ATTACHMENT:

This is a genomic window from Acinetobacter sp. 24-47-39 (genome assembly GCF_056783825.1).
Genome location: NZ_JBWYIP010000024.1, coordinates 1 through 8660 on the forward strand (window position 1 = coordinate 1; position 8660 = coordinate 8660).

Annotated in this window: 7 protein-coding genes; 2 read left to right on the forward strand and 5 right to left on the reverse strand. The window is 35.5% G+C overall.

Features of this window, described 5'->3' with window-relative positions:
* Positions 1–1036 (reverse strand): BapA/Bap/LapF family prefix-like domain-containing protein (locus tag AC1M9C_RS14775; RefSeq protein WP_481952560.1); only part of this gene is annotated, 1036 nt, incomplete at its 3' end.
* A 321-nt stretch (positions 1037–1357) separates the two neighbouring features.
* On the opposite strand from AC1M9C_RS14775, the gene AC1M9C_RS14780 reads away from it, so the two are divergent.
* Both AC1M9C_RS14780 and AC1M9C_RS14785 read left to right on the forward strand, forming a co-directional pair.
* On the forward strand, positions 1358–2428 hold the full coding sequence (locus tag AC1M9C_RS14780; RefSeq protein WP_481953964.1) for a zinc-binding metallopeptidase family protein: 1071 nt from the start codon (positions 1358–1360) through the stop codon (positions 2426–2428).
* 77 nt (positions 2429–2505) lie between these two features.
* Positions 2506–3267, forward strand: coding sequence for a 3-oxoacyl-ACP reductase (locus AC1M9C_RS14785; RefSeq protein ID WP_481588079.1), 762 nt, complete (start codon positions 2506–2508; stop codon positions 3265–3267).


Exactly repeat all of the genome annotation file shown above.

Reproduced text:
This is a genomic window from Acinetobacter sp. 24-47-39 (genome assembly GCF_056783825.1).
Genome location: NZ_JBWYIP010000024.1, coordinates 1 through 8660 on the forward strand (window position 1 = coordinate 1; position 8660 = coordinate 8660).

Annotated in this window: 7 protein-coding genes; 2 read left to right on the forward strand and 5 right to left on the reverse strand. The window is 35.5% G+C overall.

Features of this window, described 5'->3' with window-relative positions:
* Positions 1–1036 (reverse strand): BapA/Bap/LapF family prefix-like domain-containing protein (locus tag AC1M9C_RS14775; RefSeq protein WP_481952560.1); only part of this gene is annotated, 1036 nt, incomplete at its 3' end.
* A 321-nt stretch (positions 1037–1357) separates the two neighbouring features.
* On the opposite strand from AC1M9C_RS14775, the gene AC1M9C_RS14780 reads away from it, so the two are divergent.
* Both AC1M9C_RS14780 and AC1M9C_RS14785 read left to right on the forward strand, forming a co-directional pair.
* On the forward strand, positions 1358–2428 hold the full coding sequence (locus tag AC1M9C_RS14780; RefSeq protein WP_481953964.1) for a zinc-binding metallopeptidase family protein: 1071 nt from the start codon (positions 1358–1360) through the stop codon (positions 2426–2428).
* 77 nt (positions 2429–2505) lie between these two features.
* Positions 2506–3267, forward strand: coding sequence for a 3-oxoacyl-ACP reductase (locus AC1M9C_RS14785; RefSeq protein ID WP_481588079.1), 762 nt, complete (start codon positions 2506–2508; stop codon positions 3265–3267).